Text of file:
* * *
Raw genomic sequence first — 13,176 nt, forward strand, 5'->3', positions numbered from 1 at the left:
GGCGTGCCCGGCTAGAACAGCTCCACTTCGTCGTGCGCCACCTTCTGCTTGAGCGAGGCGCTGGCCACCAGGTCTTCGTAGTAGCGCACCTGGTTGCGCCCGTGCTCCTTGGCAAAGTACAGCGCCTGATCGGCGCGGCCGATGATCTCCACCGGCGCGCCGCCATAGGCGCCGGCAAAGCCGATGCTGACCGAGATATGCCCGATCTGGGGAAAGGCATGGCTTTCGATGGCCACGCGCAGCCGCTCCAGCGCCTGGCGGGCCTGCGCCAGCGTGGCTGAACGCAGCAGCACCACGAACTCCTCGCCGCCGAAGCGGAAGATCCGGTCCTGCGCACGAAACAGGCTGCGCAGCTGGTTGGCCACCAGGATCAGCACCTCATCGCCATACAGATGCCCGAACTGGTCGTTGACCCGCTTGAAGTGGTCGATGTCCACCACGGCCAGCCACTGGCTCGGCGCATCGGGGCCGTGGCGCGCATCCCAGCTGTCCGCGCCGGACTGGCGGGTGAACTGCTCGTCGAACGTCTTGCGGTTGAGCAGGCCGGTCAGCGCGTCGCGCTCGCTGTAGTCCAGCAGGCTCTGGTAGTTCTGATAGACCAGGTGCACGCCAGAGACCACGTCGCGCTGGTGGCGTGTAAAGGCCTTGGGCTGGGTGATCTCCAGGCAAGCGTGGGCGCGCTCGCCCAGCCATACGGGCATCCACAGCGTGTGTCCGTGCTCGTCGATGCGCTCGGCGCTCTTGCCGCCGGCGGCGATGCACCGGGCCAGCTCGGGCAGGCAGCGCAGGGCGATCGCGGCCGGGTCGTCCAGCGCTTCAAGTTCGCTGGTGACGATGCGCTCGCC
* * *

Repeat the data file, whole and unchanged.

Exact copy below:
Raw genomic sequence first — 13,176 nt, forward strand, 5'->3', positions numbered from 1 at the left:
GGCGTGCCCGGCTAGAACAGCTCCACTTCGTCGTGCGCCACCTTCTGCTTGAGCGAGGCGCTGGCCACCAGGTCTTCGTAGTAGCGCACCTGGTTGCGCCCGTGCTCCTTGGCAAAGTACAGCGCCTGATCGGCGCGGCCGATGATCTCCACCGGCGCGCCGCCATAGGCGCCGGCAAAGCCGATGCTGACCGAGATATGCCCGATCTGGGGAAAGGCATGGCTTTCGATGGCCACGCGCAGCCGCTCCAGCGCCTGGCGGGCCTGCGCCAGCGTGGCTGAACGCAGCAGCACCACGAACTCCTCGCCGCCGAAGCGGAAGATCCGGTCCTGCGCACGAAACAGGCTGCGCAGCTGGTTGGCCACCAGGATCAGCACCTCATCGCCATACAGATGCCCGAACTGGTCGTTGACCCGCTTGAAGTGGTCGATGTCCACCACGGCCAGCCACTGGCTCGGCGCATCGGGGCCGTGGCGCGCATCCCAGCTGTCCGCGCCGGACTGGCGGGTGAACTGCTCGTCGAACGTCTTGCGGTTGAGCAGGCCGGTCAGCGCGTCGCGCTCGCTGTAGTCCAGCAGGCTCTGGTAGTTCTGATAGACCAGGTGCACGCCAGAGACCACGTCGCGCTGGTGGCGTGTAAAGGCCTTGGGCTGGGTGATCTCCAGGCAAGCGTGGGCGCGCTCGCCCAGCCATACGGGCATCCACAGCGTGTGTCCGTGCTCGTCGATGCGCTCGGCGCTCTTGCCGCCGGCGGCGATGCACCGGGCCAGCTCGGGCAGGCAGCGCAGGGCGATCGCGGCCGGGTCGTCCAGCGCTTCAAGTTCGCTGGTGACGATGCGCTCGCC